Nice weather and a receding pandemic should make for a joyous, memorable summer, especially after a year of lockdowns, frustration and discouraging news. For kids, and their parents, it’s also a chance to get back on the road to normal after a long COVID-19 detour.
“I’m really optimistic about this summer compared to where we were last summer,” said Dr. Miriam Vos, a pediatrician and professor at the Emory University School of Medicine and Children’s Healthcare of Atlanta. “A lot of kids have had less activity and less healthy habits, and summer’s going to be a nice opportunity to change that.”
As a mother of two young children, nutrition specialist Alexis Wood is especially happy “that we’re now coming out of this unprecedented hell.”
But “let’s not pretend all the stress is over,” said Wood, of the U.S. Department of Agriculture’s Children’s Nutrition Research Center and Baylor College of Medicine in Houston. “I’m so glad we’re thinking about getting our kids back to good health behaviors. But let’s remember all of us, both adults and children, are still transitioning. Don’t put undue pressure on yourself. Don’t expect that just because the vaccine is here, we can make it go back to exactly how it was. This is the first step.”
As families head into summer, here are suggestions on how to take those next steps wisely:
What’s up, doc? If you put off going to the doctor during the pandemic, Wood said, “go get your health checks. Make sure your kids see the pediatrician.”
That’s especially true, Vos said, for children who might have jitters about re-emerging into normal life.
“The whole COVID thing was scary,” she said. “There was a lot of bad news. Children who were already anxious may have even more concerns. If parents are seeing a lot of problems, that’s something to see your doctor about.”
Out you go! “Kids may have gotten used to being inside,” Vos said. “Parents need to plan things outside and get back in the habit of being outside.”
Besides the physical and mental health benefits of exercise, there’s an added bonus: The Centers for Disease Control and Prevention says you’re less likely to be infected by the coronavirus outside when fresh air is constantly moving.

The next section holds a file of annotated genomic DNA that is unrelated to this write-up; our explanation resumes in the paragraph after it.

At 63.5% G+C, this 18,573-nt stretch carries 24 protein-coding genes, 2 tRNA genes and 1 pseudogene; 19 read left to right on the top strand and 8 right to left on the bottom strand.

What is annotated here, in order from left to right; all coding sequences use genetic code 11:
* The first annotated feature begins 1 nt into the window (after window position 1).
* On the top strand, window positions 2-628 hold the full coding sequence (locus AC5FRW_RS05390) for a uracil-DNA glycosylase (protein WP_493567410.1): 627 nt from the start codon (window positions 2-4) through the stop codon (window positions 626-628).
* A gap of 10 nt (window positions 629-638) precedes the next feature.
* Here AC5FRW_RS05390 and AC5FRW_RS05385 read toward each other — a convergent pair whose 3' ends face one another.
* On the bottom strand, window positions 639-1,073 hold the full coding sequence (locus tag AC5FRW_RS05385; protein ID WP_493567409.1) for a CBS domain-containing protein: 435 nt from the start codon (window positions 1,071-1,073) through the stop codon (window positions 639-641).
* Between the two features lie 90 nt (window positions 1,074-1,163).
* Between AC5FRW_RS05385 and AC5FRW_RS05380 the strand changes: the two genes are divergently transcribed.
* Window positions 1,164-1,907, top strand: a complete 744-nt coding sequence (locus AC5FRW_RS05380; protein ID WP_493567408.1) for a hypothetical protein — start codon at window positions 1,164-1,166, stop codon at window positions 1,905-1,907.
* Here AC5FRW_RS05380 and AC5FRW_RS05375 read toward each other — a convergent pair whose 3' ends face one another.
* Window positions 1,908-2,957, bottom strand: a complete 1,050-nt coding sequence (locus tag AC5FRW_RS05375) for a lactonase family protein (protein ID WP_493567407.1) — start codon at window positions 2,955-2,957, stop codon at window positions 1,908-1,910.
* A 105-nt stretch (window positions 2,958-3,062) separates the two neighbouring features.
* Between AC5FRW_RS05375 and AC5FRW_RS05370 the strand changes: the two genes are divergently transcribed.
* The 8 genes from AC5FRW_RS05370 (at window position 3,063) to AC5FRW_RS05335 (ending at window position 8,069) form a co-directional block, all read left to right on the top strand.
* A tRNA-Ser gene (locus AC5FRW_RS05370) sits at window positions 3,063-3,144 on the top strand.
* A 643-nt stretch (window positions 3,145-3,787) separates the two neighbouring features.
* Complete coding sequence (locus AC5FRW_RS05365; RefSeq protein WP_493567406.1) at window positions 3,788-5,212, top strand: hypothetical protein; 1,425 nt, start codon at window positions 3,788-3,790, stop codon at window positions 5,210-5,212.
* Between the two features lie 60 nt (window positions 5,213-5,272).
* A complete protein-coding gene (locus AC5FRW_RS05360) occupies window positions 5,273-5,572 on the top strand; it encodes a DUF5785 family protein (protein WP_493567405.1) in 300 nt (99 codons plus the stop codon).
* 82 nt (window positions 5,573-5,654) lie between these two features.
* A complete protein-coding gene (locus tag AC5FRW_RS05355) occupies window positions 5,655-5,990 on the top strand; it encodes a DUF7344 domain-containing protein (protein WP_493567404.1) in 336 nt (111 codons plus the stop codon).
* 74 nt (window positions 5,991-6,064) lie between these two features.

No more COVID compensation. Either because of necessity or compassion, many parents with kids stuck at home pampered them with sugary snacks, bountiful screen time and other unhealthy indulgences.
The American Academy of Pediatrics warned in December that poor nutrition and decreased physical activity could harm children’s health long-term, while a study published in May in the journal Pediatrics showed an uptick in childhood obesity during the pandemic.
“It’s time to set more limits again,” Vos said. “That may not be easy, but it’s worth all that effort because it has such important long-term health benefits.”
The S-word is structure. “More free time in the summer can mean less structure,” said Dr. Elliot Davidson, medical director of the Cleveland Clinic Akron General Center for Family Medicine in Ohio. “But in addition to physical activity and a healthy diet, kids need a consistent bedtime, hopefully electronic-free, and a consistent dinner time. And they need good role models. It’s hard because adults need to model the good behavior they want the kids to do, and we don’t always want to do that.”
But while setting boundaries is important, cautions Wood, being responsive to children’s needs within those expectations is crucial for long-term health.
Stay tuned. The CDC refines its COVID-19 recommendations as circumstances change, Wood said, so pay attention. “Trust the CDC and follow their guidelines.”
And if you’re traveling, Davidson said, “keep COVID in mind. People in different areas are in different places in terms of COVID, so be prepared for whatever rules are going to be enforced wherever you go.”
This advice won’t change.
“I’m stressed about the vaccination reluctance I see,” Davidson said. “Get yourself vaccinated, get your kids vaccinated as soon as they’re eligible, get your parents vaccinated. This is part of being a good role model.”
Keep your balance. “People should not be complacent,” Davidson said. “We’re not out of COVID yet. … But kids need to be kids. They need to get back to the job of being a kid. They can’t hide in their basement all their lives. We have to get back to normal life, but we have to find the right balance. It’s complicated, but that’s what life’s all about.”
Editor’s note: Because of the rapidly evolving events surrounding the coronavirus, the facts and advice presented in this story may have changed since publication. Visit Heart.org for the latest coverage, and check with the Centers for Disease Control and Prevention and local health officials for the most recent guidance. If you have questions or comments about this story, please email firstname.lastname@example.org.
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